With the rise of new COVID-19 variants, 87% of workers have heightened concerns about working in an office building, according to a new survey.
Honeywell released initial findings from its second annual study on workers’ perceptions and feelings on the health and safety of their workplace. Conducted by Wakefield Research, the study surveyed 3,000 office workers who typically work in buildings with 500 or more employees across the United States, United Kingdom, Germany, India, the Middle East and ASEAN.
Highlights from the study include:
- Despite the broad rollout of COVID-19 vaccinations, there was a 19-percentage-point increase in concern about working in an office building compared to last year’s findings. Results from the January 2021 survey, of a smaller sample size, showed 68% of workers not feeling completely safe working in their employer’s buildings at the time.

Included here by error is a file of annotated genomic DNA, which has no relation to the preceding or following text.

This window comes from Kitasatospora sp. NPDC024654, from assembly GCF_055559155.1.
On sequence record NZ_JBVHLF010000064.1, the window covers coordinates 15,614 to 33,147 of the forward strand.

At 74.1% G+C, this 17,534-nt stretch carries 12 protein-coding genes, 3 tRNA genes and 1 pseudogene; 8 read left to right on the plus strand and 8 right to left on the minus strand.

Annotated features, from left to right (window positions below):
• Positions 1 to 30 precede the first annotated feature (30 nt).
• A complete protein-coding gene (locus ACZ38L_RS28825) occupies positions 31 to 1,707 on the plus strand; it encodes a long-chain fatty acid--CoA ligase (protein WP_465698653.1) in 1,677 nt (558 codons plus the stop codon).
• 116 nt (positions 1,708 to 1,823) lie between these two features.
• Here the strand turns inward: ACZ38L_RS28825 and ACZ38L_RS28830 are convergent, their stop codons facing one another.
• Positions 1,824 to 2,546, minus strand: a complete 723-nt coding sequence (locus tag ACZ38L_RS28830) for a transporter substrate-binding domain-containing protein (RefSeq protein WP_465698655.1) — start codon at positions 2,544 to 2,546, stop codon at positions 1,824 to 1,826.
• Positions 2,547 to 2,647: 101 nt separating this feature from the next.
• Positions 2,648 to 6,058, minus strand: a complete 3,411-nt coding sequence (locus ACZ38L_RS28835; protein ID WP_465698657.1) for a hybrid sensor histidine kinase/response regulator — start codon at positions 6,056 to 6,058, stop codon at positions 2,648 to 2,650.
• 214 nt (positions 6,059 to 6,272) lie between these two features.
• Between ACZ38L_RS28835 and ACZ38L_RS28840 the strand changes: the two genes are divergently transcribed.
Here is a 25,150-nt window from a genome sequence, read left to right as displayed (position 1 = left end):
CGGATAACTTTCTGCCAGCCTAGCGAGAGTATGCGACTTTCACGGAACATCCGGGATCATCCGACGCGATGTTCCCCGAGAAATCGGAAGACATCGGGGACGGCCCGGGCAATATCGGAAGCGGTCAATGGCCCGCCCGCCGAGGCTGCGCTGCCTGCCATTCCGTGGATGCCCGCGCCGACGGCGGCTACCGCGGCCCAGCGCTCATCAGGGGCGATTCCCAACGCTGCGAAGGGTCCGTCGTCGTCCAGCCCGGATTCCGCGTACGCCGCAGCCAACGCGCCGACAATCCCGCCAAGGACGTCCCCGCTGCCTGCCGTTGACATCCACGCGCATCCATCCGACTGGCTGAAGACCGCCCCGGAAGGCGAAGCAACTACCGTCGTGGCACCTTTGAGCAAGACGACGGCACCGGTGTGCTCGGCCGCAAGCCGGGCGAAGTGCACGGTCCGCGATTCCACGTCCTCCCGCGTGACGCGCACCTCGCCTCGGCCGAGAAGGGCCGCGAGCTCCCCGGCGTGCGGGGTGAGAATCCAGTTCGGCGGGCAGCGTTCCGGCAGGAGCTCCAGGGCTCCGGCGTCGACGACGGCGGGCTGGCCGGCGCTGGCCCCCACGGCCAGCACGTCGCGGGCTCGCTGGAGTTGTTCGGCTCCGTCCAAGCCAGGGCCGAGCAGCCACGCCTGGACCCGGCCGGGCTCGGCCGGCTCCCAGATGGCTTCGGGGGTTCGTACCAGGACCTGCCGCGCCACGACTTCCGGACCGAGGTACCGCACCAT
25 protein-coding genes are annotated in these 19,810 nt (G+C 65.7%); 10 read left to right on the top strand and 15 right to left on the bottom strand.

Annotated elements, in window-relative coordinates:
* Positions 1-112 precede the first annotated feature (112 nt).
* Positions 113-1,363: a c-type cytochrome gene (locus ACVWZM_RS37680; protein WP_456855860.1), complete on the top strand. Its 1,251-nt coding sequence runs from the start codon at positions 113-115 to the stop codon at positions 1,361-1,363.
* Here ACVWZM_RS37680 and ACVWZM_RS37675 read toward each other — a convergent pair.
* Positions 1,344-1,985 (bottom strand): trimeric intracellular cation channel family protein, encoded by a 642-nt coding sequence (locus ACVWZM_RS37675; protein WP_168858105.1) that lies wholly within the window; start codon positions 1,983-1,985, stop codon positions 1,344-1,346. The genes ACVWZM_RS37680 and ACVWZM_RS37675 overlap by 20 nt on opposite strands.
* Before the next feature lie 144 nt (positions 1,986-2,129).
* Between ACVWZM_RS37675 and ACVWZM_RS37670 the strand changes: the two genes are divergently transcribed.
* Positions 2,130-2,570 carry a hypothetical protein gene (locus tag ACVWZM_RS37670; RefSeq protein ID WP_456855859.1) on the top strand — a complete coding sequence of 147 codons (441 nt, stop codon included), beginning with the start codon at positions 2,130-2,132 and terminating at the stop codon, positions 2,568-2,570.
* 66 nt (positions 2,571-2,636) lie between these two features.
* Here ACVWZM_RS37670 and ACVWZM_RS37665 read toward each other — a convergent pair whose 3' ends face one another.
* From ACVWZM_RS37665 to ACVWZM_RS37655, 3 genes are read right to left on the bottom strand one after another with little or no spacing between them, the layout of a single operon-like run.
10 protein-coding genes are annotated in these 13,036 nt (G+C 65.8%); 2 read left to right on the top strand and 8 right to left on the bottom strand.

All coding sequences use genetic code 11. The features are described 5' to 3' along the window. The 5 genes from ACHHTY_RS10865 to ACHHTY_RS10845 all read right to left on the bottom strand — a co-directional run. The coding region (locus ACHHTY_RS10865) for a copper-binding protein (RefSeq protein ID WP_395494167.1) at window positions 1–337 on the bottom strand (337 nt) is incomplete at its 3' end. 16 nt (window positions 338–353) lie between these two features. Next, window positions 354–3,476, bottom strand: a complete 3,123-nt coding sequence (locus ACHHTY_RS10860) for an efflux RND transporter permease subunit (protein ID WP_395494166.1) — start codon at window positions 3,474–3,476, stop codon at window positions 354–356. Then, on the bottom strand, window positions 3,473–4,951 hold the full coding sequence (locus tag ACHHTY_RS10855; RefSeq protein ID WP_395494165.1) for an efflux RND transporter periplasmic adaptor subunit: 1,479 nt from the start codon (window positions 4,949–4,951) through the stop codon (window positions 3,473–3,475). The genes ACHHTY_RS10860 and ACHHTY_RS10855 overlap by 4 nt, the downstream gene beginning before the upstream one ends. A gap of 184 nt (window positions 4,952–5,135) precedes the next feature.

- 62% of all respondents would leave their job if their employer does not take necessary measures to create a healthier indoor environment that promotes well-being.
- When asked their thoughts on what poses a bigger threat to their safety, nearly 3 in 5 (57%) of those surveyed noted co-workers not following safety guidelines, while more than 2 in 5 (43%) said outdated ventilation systems.
“Many companies have been forced to again rethink their return-to-office strategies given rising infection rates,” said Manish Sharma, Vice President, Chief Technology and Chief Product Officer for Honeywell Building Technologies. “These insights imply that employers need to continue to consider how they are creating healthier and safer workspaces, in particular related to improving indoor air quality and tracking compliance to guidelines such as social distancing and mask wearing. In the long term, creating a healthier workplace can be a competitive advantage to drive employee satisfaction and retainment.”